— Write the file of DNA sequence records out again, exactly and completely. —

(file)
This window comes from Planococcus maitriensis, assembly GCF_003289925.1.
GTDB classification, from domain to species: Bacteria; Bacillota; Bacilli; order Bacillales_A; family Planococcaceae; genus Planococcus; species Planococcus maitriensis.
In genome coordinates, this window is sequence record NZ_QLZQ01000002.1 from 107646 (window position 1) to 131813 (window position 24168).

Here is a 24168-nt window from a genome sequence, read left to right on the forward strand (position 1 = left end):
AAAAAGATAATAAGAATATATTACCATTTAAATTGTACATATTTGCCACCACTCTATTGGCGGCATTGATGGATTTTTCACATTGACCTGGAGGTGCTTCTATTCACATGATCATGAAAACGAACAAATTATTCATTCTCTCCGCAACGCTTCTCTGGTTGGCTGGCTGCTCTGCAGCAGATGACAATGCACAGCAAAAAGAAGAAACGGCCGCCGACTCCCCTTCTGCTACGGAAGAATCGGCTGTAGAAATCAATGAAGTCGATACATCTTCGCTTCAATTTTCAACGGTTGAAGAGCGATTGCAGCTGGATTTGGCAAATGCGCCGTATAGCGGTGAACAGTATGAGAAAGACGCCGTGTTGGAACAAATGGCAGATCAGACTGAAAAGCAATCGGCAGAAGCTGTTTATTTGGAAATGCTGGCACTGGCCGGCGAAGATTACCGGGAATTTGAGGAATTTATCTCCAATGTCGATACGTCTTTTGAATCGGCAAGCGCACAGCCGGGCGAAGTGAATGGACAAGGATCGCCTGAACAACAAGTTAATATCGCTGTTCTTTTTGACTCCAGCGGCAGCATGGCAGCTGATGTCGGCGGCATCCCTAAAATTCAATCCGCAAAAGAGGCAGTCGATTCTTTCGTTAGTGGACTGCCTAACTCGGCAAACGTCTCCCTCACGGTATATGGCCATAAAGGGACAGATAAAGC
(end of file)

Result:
This window comes from Planococcus maitriensis, assembly GCF_003289925.1.
GTDB classification, from domain to species: Bacteria; Bacillota; Bacilli; order Bacillales_A; family Planococcaceae; genus Planococcus; species Planococcus maitriensis.
In genome coordinates, this window is sequence record NZ_QLZQ01000002.1 from 107646 (window position 1) to 131813 (window position 24168).

Here is a 24168-nt window from a genome sequence, read left to right on the forward strand (position 1 = left end):
AAAAAGATAATAAGAATATATTACCATTTAAATTGTACATATTTGCCACCACTCTATTGGCGGCATTGATGGATTTTTCACATTGACCTGGAGGTGCTTCTATTCACATGATCATGAAAACGAACAAATTATTCATTCTCTCCGCAACGCTTCTCTGGTTGGCTGGCTGCTCTGCAGCAGATGACAATGCACAGCAAAAAGAAGAAACGGCCGCCGACTCCCCTTCTGCTACGGAAGAATCGGCTGTAGAAATCAATGAAGTCGATACATCTTCGCTTCAATTTTCAACGGTTGAAGAGCGATTGCAGCTGGATTTGGCAAATGCGCCGTATAGCGGTGAACAGTATGAGAAAGACGCCGTGTTGGAACAAATGGCAGATCAGACTGAAAAGCAATCGGCAGAAGCTGTTTATTTGGAAATGCTGGCACTGGCCGGCGAAGATTACCGGGAATTTGAGGAATTTATCTCCAATGTCGATACGTCTTTTGAATCGGCAAGCGCACAGCCGGGCGAAGTGAATGGACAAGGATCGCCTGAACAACAAGTTAATATCGCTGTTCTTTTTGACTCCAGCGGCAGCATGGCAGCTGATGTCGGCGGCATCCCTAAAATTCAATCCGCAAAAGAGGCAGTCGATTCTTTCGTTAGTGGACTGCCTAACTCGGCAAACGTCTCCCTCACGGTATATGGCCATAAAGGGACAGATAAAGC